Our counsellors see many migrants every day during their consultations. These are often very special conversations. Tina van Hoof is one of our focal points for migrants who identify as LGBTQI + ;she tells us about her meeting with Saliha* last March.
“At the beginning of March 2020, a person from Sudan came to me for a consultation in an asylum seekers center (AZC) in the north of the country. Based on this person’s masculine name and also their physical appearance, the first impression was that I was speaking with a man. We quickly fell into a very relaxed conversation with a lot of freedom to express feelings and emotions. They probably sensed that freedom when speaking to me because they said very carefully that as a child, they dreamed of coming to the Netherlands, to be free to be them self and become the person who they wanted to be. Although this person was born into a man's body, they felt at a young age that this felt wrong; their physical appearance and their gender identity did not match. They had heard that in the Netherlands there were opportunities to live in a way that their body would align with who they felt they had been all these years. When I asked which name and pronoun they prefered me to use, they said "Saliha", a woman.
Since Saliha was born in Sudan, where transsexuality is not a subject that can be easily discussed with parents, family and friends; Saliha lived a sequestered life. She did study, graduated with a master's degree and worked for a short period. She often spent her time inside of her parents' house. As she got older, her feelings began to gnaw about her identity. As a result, she made the difficult decision to come to the Netherlands and choose a new future for herself. Once on Dutch soil, the gnawing began again. This time she got feelings of doubt, regret and not wanting to lose her parents. "I've always dreamed of this, but now that I'm here, I can't." She was sure that if she went through with openly accepting herself as a transsexual, she'd lose her relationship with her parents. That thought made her decide to go back to Sudan.
"I've always dreamed of this, but now that I'm here, I can't."
This is how she entered the IOM consultation room at the AZC. Determined and ready to register for guidance to return home to Sudan. Of course, as an IOM counsellor, I wanted to help her with her wish to return, but I also saw the struggle she was going through in her head and in her heart. When I carefully asked about this visible struggle she was going through, she looked at me and poured her heart out. She cried intensely and admitted that she hadn't talked about this before. She had bottled everything up, and now everything came out before me in the consultation room. I listened to her, but I also outlined my objective understanding of her story. I asked if she had spoken to people in the Netherlands about her feelings – perhaps with a mentor or other residents at the asylum seeker center, with her lawyer, with the IND, with transgender or LGBTQI+ organizations in the Netherlands. Her answer was no, she hadn’t spoken to anyone - she had no idea where to go to get advice. Saliha was now alone at the AZC, sharing her accommodation with four (heterosexual) Arab men, waiting for the decision of the IND about her asylum application.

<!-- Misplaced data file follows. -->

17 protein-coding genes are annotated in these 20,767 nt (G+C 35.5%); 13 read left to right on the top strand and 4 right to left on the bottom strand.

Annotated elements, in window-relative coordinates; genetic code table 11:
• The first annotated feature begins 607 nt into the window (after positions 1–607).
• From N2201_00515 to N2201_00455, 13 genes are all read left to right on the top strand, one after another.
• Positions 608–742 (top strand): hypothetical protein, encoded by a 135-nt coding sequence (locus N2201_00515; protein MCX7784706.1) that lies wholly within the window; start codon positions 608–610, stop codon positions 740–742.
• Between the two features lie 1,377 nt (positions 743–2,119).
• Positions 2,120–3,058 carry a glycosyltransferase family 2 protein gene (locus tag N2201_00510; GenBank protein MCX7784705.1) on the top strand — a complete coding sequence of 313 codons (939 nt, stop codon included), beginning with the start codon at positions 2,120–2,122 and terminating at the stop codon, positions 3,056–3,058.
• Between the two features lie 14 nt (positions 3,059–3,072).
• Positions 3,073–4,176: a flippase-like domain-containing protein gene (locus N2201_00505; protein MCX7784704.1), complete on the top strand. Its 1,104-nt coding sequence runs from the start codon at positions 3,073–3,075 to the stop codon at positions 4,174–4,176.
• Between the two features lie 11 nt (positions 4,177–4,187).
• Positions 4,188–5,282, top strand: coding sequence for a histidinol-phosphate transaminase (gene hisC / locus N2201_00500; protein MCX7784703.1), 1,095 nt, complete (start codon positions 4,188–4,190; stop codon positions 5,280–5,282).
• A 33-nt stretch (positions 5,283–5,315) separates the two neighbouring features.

Before coming into my consultation room, Saliha had made a plan – go back to Sudan and find a job in Khartoum. When I asked what her life would look like, she said that because of her gender identity, she would have to lead a reclusive existence again - "back in the closet" as it is so symbolically called in the west. But at least she would have her relationship with her parents, even if she could never talk to them about her gender identity and the pain and fear it was causing her. Despite the intense emotional turmoil she was experiencing, Saliha registered with IOM to return voluntarily to Sudan. Nevertheless, during my discussion with her I felt that I had to emphasize that I could help her find additional guidance, and that she was always free to withdraw the application for voluntary return. I would be there to listen and give her freedom to tell her story and to openly express her thoughts. I was motivated by my wish to help her create a life in which she could somehow be herself and be happy, wherever in the world this might be. But ultimately, it was her choice.
Two weeks later I received a message from Saliha saying that she wanted to withdraw her application to return to Sudan. "I have changed my mind and I want to continue my asylum procedure. The conversation I had with you was so helpful".